A stream designed with a variety of water falls that produce many different sounds offers visitors a rich experience.

The challenge and the fun come from orchestrating all these sounds into an aquatic chorus that echoes throughout the yard. To start, you need to know the types of waterfalls and the sounds they make.

Sheet falls are the most common type of constructed falls. Sheet falls are created as the water falls off a thin stone or one with a return cut (when a thicker stone has a sharp edge allowing the water to fall off without hugging the stone). These are the most dramatic and easiest to create which is why they are used so often. (Think mini golf course.) Sheet falls project a SHHHHH sound straight out from the water. The pitch of the falls varies by the depth of the water it crashes into and by the grotto behind. The deeper the pool the falls spill into the lower the pitch. The deeper the grotto behind the falls the more echo there is and the more robust the sound. Sheet falls are beautiful, dramatic and a necessary instrument in your orchestra, but they do not occur that frequently in nature so should not be overused.

Cascade falls or boulder falls are found fairly commonly in nature. When these falls occur, water rolls and spills over the face of large or multiple boulders, frothing and fracturing on the way down. Cascade falls are also very dramatic and only a little harder to create than sheet falls. These falls can be tiered, allowing water to spill gently from one rock to the next or to madly crash as the water rolls over and down the rock faces. The primary sound created by the cascade falls is the Woshhhhh, but you can also get some surprising burps and gurgles as well. I say surprising because there is always a little unknown when it comes to these falls. With waterfall foam and through careful design you can suggest how you want the water to roll and spill, but nature often varies what you were going for and produces a few unintended surprises and a variety of sounds.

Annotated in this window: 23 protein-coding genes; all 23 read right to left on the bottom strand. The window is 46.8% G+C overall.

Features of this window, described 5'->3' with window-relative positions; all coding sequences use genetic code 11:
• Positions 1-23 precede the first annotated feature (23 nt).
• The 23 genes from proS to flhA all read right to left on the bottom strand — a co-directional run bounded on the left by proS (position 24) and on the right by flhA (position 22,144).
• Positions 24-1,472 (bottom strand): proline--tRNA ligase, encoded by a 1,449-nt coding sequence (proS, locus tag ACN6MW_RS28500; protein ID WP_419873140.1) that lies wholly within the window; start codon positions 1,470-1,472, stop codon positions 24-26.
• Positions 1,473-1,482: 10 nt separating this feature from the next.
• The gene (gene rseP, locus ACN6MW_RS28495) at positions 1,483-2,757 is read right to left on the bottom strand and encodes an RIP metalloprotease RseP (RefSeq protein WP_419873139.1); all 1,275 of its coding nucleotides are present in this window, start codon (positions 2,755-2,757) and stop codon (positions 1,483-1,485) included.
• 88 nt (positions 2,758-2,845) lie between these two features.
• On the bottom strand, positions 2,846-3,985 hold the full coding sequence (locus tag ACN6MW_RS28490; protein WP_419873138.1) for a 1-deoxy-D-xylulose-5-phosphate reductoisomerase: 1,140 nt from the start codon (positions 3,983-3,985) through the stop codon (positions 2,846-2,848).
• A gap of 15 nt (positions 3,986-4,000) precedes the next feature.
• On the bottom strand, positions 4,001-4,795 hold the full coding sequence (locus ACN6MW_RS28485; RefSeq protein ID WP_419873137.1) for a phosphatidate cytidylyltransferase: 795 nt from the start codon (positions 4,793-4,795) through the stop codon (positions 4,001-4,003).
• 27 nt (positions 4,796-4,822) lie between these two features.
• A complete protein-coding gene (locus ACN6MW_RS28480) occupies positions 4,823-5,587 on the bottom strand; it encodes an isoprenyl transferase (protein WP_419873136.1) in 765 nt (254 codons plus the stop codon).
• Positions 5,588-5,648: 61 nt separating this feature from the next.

Boulder tumble is the most common waterfall in nature and is often overlooked in water feature construction. Boulder tumbles are in-stream falls and occur at minor grade changes when the water is squeezed and sloshed between stones, usually at pinch points in the stream. These falls create low notes: gurgles, trickles and burps. If you close your eyes and picture a mountain stream or a woodland brook, these are the sounds you imagine. The gurgling, burping sounds of boulder tumbles are created by the turbulence as the water rolls onto itself swirling and creating undertow. The trickle sound is created by small drops, tight spills (picture water being poured from a pitcher), and fractures drips. The pitch of the trickle and tone of the gurgle depend on the volume of water being forced through the point and the depth of the stream at that point. These falls offer little to no drama, but they add depth to a stream’s song much like backup singers in a vocal performance.

Dips and ripples are created within the stream as it changes depth or as the water passes over a large flat stone or around a partially submerged stone. These areas naturalize the stream, emitting chirps, bloops and trickles. They also visually naturalize the stream and provide access points for wildlife to drink and bathe.

Tuning the Falls